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Looking after children during lockdown costs many parents an extra £52 per week

Looking after children during lockdown costs many parents an extra £52 per week

40% of families with children at home have spent more on their children during lockdown than they would normally.

Published: 29 JUNE 2020
  • Parents who are spending more than normal see costs rise by an average of £52 a week on childcare, food and entertainment.
  • 40% of households with children at home say they expect either to be made redundant or that they will have to take a pay cut or reduce their hours as a result of the pandemic.
  • 23% of families struggled to pay their bills over the past seven days.

Thursday 25 June 2020 – Parents are spending hundreds of pounds extra a month to take care of their children during lockdown. New data from comparethemarket.com’s Household Financial Confidence Tracker shows that 40% of families with children at home have spent more on their children during lockdown than they would normally. Of these, parents are spending an average of £52 more every week on childcare, food and entertainment.

The twelve weeks of lockdown so far could have cost many families an extra £625. With the summer holidays still a few weeks away, these additional weekly costs could add to what can already be an expensive time for parents.

Average amount spent extra on looking after children amongst parents who say they are spending more each week

All families with children at home £52.05
5 years old and under £55.31
Between 6 and 10 years old £54.65
Between 11 and 15 years old £53.12
Between 16 and 18 years old £57.08
Over 18 years old £42.11
NET: 6-18 years old £53.61

Families with children are also facing extended worries around their employment and future income, which will add to concerns over how to pay for childcare. 40% say they expect either to be made redundant or that they will have to take a pay cut or reduce their hours as a result of the pandemic (up from 37% two weeks ago). This compares to 26% of households without children at home. Over the past week, the proportion of families with children at home who struggled to pay their bills fell slightly from 27% to 23%, but this figure is still significantly higher than those without children at home (12%).

Mark Gordon, director of Money at comparethemarket.com, said:

“Families with children at home have been one of the groups hit hardest financially by the lockdown. Many are caught between diminished income on one hand - having reduced hours voluntarily to care for their children or having seen their employment circumstances change for the worse - and higher costs on the other. Measures by the Government to cut taxes on essential goods will help, as will its commitment to extending free school meal vouchers throughout the summer holidays, but banks and financial services companies also need to continue to be flexible as many of their customers will be feeling the financial strain.”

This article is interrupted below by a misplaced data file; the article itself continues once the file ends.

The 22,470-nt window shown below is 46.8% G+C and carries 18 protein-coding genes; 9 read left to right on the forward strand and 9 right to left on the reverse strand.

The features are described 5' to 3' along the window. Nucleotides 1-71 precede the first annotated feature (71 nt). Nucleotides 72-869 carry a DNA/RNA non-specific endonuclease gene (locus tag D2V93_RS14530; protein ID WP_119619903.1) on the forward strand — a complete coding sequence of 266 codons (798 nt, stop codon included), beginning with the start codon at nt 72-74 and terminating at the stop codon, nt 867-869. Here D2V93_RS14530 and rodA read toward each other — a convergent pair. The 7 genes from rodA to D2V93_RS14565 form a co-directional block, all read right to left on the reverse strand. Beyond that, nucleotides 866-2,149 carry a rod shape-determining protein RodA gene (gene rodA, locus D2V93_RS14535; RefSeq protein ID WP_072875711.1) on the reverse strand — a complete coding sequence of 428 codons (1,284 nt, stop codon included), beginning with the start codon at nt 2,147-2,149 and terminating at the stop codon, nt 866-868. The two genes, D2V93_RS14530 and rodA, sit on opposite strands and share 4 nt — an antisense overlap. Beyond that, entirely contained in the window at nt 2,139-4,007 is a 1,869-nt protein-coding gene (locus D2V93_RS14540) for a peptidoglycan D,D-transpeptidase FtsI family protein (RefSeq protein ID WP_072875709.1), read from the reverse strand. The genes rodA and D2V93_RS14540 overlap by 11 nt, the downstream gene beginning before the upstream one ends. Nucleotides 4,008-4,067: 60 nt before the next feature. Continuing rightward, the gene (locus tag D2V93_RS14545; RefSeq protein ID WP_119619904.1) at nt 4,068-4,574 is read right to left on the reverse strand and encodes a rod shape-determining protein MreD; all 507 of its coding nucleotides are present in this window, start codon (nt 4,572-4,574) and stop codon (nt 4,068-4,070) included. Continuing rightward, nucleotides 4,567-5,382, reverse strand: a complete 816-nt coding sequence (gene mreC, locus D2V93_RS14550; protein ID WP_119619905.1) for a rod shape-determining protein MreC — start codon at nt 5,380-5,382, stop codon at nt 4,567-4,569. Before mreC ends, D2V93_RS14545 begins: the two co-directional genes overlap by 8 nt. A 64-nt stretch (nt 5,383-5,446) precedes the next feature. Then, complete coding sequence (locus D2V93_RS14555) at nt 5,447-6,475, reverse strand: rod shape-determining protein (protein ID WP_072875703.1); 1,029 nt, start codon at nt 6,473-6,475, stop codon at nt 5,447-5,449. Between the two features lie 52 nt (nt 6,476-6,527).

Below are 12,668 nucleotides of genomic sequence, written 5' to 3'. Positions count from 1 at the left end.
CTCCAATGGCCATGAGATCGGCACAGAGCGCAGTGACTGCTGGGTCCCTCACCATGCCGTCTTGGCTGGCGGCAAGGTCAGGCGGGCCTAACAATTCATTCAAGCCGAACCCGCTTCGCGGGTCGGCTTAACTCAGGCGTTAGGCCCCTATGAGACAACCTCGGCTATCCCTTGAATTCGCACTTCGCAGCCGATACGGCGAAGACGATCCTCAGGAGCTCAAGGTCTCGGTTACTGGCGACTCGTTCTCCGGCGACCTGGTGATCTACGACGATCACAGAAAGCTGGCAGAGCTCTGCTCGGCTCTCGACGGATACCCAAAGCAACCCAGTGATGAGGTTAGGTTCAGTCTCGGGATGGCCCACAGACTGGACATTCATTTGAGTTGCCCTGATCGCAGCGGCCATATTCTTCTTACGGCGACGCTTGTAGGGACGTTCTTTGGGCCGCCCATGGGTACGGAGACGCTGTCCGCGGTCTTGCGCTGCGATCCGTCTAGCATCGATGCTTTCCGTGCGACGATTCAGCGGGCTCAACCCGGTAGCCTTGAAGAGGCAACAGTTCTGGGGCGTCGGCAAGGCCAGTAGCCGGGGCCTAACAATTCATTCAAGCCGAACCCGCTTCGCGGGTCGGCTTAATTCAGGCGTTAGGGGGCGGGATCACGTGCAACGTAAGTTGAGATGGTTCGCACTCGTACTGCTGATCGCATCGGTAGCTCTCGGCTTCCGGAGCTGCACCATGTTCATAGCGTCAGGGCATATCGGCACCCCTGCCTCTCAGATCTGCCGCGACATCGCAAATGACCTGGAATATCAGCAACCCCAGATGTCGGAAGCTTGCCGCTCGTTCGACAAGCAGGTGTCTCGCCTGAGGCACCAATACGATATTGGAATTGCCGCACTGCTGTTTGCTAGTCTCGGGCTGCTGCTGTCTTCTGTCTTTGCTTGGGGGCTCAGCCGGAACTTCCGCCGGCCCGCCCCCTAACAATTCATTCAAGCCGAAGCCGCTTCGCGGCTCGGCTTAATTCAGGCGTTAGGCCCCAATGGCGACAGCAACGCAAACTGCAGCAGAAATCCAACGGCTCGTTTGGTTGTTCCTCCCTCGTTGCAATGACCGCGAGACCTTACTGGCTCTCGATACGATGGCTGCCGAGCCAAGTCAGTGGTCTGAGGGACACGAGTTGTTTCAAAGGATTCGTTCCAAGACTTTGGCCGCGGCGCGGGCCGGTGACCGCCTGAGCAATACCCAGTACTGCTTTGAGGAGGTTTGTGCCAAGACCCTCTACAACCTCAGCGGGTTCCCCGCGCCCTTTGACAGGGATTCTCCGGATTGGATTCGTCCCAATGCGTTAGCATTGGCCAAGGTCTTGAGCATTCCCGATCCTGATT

UK Households warming towards return to normal life

One week after non-essential shops were permitted to open, the proportion of households which say they are likely to visit the high street remains low and confidence does not appear to be returning. 59% of people said they do not plan to go to these shops in person (flat week on week, falling only one percentage point from 60%). 31% say they are not satisfied that shops will be able to enforce social distancing guidelines.

However, there are signs that anxiety around going to pubs, bars and restaurants is slowly easing. The proportion of UK households who would not be comfortable visiting cafes, bars and restaurants once they reopen has fallen noticeably for the first time since the comparethemarket.com Household Financial Confidence Tracker began, having risen steadily over the past two months. This week, just over half (52%) of households said they would not be comfortable visiting these places, a fall from 56% a week before. 30% of people said they would be happy to visit cafes, pubs and restaurants but will be very conscious of where they sit and will ask to move seat if they feel that they are too close to someone else.

Mark Gordon continues:

“Despite reports of queues around the block for shops when they opened last week, households are still nervous to get back out and spend. The majority of people are still worried about retailers’ ability to keep them safe and socially distanced so, for now, we expect to see more people opt to shop online than hit the high street. With the hospitality industry poised to reopen in the next few weeks, pubs and restaurants will be nervously monitoring consumer comfort levels with being in public spaces. Our data suggests slightly more people would be happy ordering a pint in person than a few weeks ago, but we still have a long way to go before UK household behaviour returns to pre-lockdown levels.”

Notes to editors

Average amount spent extra on looking after children amongst parents who say they are spending more each week.

Scotland £39.87
North East £83.53
North West £37.75
Yorkshire & Humberside £23.54
West Midlands £55.24
East Midlands £33.38
Wales £34.31
Eastern £41.72
London £71.47
South East £83.41
South West £41.98
Northern Ireland £47.69

comparethemarket.com’s Household Financial Confidence Tracker analyses on a weekly basis how the UK’s financial confidence is increasing or decreasing in response to the changes to our lives and finances as a result of the current pandemic.   

Populus survey on behalf of comparethemarket.com of 2,133 UK adults between 19-21 June 2020.  

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